The second in Strut’s survey of Factory Records’
dance-electronic side goes deeper into the well of early 1980s
dub-funk-world-punk, revisiting Fac.
Dance 01 favorites like A Certain
Ratio, Durutti Column, ESG and 52nd Street and branching out into
the wilder, southern-hemisphere-sampling hybrids like Fadela and X-O-Dus.
The material comes from the first half of the
1980s, the same period during which most of
Joy Division reformed as New Order and established it dark, dance-oriented
new sound. Yet at the same time, lots of other loosely aligned bands were attempting the same alchemy, splicing the knotty, twitchy
dissonance of post-punk to sinuous, body-moving grooves. Consider the Wake’s
1983 “The Host,” a knife-edge blend of shudder and sigh, dark blasts of
synthesizer flaring up from a sensualist’s bedrock of bass and drums (that’s
Bobby Gillespie, pre-Jesus & Mary Chain, on drums), and Caesar McInulty
murmuring alienated phrases over. It is
nearly eight minutes long, an endless, hypnotic, hip-centric groove that has
just enough punk disaffection to give it bite.
02 rummages through the catalogue, pulling Factory mainstay, A Certain Ratio’s
very first single, “The Fox” out of the pile, its skeletal polyrhythms (kit,
bells, timbales, bass) slashed and sketched, its vocals hollow, untouchable,
remote. “The Fox,” like a good many of other cuts from this compilation was
produced by Martin Hannett (i.e., the
guy who shaped Joy Division’s eerie,
drum-heavy sounds and produced New Order’s Movement in 1981). In fact, most of the cuts on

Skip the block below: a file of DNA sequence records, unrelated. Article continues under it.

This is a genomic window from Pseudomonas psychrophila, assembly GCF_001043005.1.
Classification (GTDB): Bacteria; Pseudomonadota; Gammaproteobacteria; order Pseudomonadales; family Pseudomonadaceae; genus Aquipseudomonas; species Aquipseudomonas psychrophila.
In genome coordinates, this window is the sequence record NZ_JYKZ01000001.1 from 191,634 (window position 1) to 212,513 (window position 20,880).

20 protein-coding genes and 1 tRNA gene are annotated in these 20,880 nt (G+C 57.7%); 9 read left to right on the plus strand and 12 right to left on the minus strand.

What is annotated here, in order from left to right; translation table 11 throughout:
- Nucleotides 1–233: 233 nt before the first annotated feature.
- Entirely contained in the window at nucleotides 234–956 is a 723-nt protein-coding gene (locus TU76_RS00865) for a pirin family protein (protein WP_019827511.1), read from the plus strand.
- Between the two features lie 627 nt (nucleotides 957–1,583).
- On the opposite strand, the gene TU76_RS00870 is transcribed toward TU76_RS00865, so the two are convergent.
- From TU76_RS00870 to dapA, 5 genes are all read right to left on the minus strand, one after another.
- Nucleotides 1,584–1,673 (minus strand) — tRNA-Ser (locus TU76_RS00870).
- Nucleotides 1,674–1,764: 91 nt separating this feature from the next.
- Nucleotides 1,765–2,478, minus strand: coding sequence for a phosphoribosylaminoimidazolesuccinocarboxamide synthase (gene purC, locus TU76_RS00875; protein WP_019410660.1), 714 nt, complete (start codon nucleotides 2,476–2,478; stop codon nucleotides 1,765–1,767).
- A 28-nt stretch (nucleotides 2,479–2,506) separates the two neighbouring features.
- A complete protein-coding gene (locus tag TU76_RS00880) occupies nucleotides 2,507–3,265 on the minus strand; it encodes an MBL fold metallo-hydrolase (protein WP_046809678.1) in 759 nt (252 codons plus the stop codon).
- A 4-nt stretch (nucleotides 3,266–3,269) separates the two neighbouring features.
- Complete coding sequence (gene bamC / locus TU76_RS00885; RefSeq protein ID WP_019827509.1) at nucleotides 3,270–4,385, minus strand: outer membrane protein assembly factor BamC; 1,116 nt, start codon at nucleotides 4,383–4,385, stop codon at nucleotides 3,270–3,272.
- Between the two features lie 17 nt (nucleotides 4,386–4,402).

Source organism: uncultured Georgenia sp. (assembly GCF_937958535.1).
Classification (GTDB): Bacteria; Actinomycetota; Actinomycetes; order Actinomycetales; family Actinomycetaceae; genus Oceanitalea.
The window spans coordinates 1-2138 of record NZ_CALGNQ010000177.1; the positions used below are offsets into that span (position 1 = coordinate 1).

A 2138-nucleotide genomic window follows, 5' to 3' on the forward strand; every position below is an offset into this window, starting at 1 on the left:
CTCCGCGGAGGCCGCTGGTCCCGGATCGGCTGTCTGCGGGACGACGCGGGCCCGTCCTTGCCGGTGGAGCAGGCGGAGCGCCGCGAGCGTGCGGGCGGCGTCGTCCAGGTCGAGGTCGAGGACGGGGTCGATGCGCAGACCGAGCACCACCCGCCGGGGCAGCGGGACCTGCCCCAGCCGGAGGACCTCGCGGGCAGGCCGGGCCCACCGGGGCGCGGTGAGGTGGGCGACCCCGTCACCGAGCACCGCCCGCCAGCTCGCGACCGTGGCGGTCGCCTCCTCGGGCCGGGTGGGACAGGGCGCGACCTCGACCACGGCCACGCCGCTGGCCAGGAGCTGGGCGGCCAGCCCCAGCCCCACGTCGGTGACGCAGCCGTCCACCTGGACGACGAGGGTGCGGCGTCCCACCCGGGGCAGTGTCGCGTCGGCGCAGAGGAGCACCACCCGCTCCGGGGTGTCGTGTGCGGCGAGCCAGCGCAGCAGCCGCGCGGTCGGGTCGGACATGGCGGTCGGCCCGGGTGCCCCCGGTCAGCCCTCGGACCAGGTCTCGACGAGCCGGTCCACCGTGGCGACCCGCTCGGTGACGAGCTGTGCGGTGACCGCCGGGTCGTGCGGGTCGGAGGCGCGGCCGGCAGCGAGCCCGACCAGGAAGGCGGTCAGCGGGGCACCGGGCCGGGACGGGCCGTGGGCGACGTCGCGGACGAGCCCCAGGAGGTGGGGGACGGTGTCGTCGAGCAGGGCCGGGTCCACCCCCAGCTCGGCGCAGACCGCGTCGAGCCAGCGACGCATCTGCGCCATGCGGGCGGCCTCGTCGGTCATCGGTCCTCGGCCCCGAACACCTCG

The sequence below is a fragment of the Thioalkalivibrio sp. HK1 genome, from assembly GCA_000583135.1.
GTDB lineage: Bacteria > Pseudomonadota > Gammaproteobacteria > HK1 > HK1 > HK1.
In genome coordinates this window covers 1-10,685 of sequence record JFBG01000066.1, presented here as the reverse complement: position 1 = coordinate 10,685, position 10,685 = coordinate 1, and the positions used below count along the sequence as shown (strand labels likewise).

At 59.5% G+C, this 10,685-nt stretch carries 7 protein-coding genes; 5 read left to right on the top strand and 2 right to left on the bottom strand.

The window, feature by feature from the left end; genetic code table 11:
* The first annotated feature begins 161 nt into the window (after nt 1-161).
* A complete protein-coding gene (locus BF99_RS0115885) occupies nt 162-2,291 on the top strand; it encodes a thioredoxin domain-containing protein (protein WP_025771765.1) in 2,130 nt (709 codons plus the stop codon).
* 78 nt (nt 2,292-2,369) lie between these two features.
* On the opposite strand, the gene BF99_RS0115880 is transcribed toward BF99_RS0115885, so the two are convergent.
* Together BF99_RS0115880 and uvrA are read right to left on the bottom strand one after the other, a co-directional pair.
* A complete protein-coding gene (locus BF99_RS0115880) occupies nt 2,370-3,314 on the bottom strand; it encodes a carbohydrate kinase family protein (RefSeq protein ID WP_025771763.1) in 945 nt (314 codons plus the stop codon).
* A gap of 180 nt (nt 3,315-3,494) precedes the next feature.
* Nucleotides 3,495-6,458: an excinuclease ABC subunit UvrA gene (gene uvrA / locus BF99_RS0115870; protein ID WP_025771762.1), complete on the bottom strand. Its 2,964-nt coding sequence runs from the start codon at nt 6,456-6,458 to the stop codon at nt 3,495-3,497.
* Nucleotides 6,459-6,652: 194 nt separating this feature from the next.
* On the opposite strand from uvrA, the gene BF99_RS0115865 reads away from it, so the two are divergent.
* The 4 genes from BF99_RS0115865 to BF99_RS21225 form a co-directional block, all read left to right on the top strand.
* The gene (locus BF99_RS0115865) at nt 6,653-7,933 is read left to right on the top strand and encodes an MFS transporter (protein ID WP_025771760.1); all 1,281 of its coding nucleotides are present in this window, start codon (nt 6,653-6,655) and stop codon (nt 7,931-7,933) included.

this album can be connected, six-degrees -style (or in most cases, one- or
two-degrees style). Bernard Sumner co-produced and played guitar on Shark
Vegas’ “You Hurt Me.” A Certain Ratio toured with New Order and spawned Quando Quango. Indeed, you get the sense of a big,
loosely connected family, all lurching and spasming towards a globally
expansive, funk-permeated, socially-conscious dance sound.
The most interesting cuts are the ones that push
the farthest away from post punk, the bubbling dub of Sir Horatio’s “Sommadub,”
the bone-chilling keening of Fadela’s rai-centered “N’sel Fik,” the
machine-tooled precision of Minny Pops’ Krautish “Blue Roses.”
While the innate physicality of dance music
makes it harder to get political, there are a few nods to the Situationist
fervor that tangled politics with art in other parts of the Factory family.
Royal and the Poor’s “Vaneigam Mix”
takes its name from the Belgian theoretician Raoul Vaneigam, author of
Situationist source text The Revolution in Everyday Life. Durutti Column, here represented by the
slinky, jazz-touched “Self-Portrait”, also got its name from a Situationist
figure. Even the most hedonistic tracks here have a certain amount of
intellectual rigor, a post-modern wariness of mass media and consumerism . These songs came out only a couple of years
before Madonna’s “Material Girl,” but from an entirely different, entirely more
serious and idealistic place.
And in fact, the songs on Fac. Dance 02 are probably a little too complicated, too twistily
syncopated, too multi-culturally omnivorous and cerebral to be especially good
for parties. This is no backdrop for
mindless bliss, more a soundtrack for mindful engagement. But you can still dance to it.
DOWNLOAD: “N’sel Fik” “The Fox”
“The Host” –JENNIFER KELLY